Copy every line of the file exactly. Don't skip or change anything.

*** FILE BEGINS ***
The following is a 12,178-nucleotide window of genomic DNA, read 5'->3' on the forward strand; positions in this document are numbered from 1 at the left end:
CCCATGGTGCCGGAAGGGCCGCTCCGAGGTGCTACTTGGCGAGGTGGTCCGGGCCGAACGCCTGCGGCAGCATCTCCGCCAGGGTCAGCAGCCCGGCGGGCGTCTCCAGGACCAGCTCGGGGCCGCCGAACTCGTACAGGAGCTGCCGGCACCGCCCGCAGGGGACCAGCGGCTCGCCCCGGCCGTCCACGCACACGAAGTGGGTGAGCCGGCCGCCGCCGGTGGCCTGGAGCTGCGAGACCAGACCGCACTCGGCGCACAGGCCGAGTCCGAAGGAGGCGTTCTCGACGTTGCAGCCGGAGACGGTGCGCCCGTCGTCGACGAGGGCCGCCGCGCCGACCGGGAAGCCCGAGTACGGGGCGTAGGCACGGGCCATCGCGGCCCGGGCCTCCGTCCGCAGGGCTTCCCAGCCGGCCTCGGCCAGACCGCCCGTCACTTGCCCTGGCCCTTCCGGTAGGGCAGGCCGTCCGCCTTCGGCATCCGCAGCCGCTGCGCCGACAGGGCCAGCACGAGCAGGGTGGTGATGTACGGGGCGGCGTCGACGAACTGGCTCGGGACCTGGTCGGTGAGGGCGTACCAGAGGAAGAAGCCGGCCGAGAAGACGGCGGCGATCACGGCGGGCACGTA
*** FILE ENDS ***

The following is a 12,178-nucleotide window of genomic DNA, read 5'->3' on the forward strand; positions in this document are numbered from 1 at the left end:
CCCATGGTGCCGGAAGGGCCGCTCCGAGGTGCTACTTGGCGAGGTGGTCCGGGCCGAACGCCTGCGGCAGCATCTCCGCCAGGGTCAGCAGCCCGGCGGGCGTCTCCAGGACCAGCTCGGGGCCGCCGAACTCGTACAGGAGCTGCCGGCACCGCCCGCAGGGGACCAGCGGCTCGCCCCGGCCGTCCACGCACACGAAGTGGGTGAGCCGGCCGCCGCCGGTGGCCTGGAGCTGCGAGACCAGACCGCACTCGGCGCACAGGCCGAGTCCGAAGGAGGCGTTCTCGACGTTGCAGCCGGAGACGGTGCGCCCGTCGTCGACGAGGGCCGCCGCGCCGACCGGGAAGCCCGAGTACGGGGCGTAGGCACGGGCCATCGCGGCCCGGGCCTCCGTCCGCAGGGCTTCCCAGCCGGCCTCGGCCAGACCGCCCGTCACTTGCCCTGGCCCTTCCGGTAGGGCAGGCCGTCCGCCTTCGGCATCCGCAGCCGCTGCGCCGACAGGGCCAGCACGAGCAGGGTGGTGATGTACGGGGCGGCGTCGACGAACTGGCTCGGGACCTGGTCGGTGAGGGCGTACCAGAGGAAGAAGCCGGCCGAGAAGACGGCGGCGATCACGGCGGGCACGTA